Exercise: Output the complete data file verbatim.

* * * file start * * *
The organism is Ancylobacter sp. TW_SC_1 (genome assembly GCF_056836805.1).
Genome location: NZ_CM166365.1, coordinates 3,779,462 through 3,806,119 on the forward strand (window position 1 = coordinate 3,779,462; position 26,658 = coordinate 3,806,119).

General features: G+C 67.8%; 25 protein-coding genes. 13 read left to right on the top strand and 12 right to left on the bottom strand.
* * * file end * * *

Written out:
The organism is Ancylobacter sp. TW_SC_1 (genome assembly GCF_056836805.1).
Genome location: NZ_CM166365.1, coordinates 3,779,462 through 3,806,119 on the forward strand (window position 1 = coordinate 3,779,462; position 26,658 = coordinate 3,806,119).

General features: G+C 67.8%; 25 protein-coding genes. 13 read left to right on the top strand and 12 right to left on the bottom strand.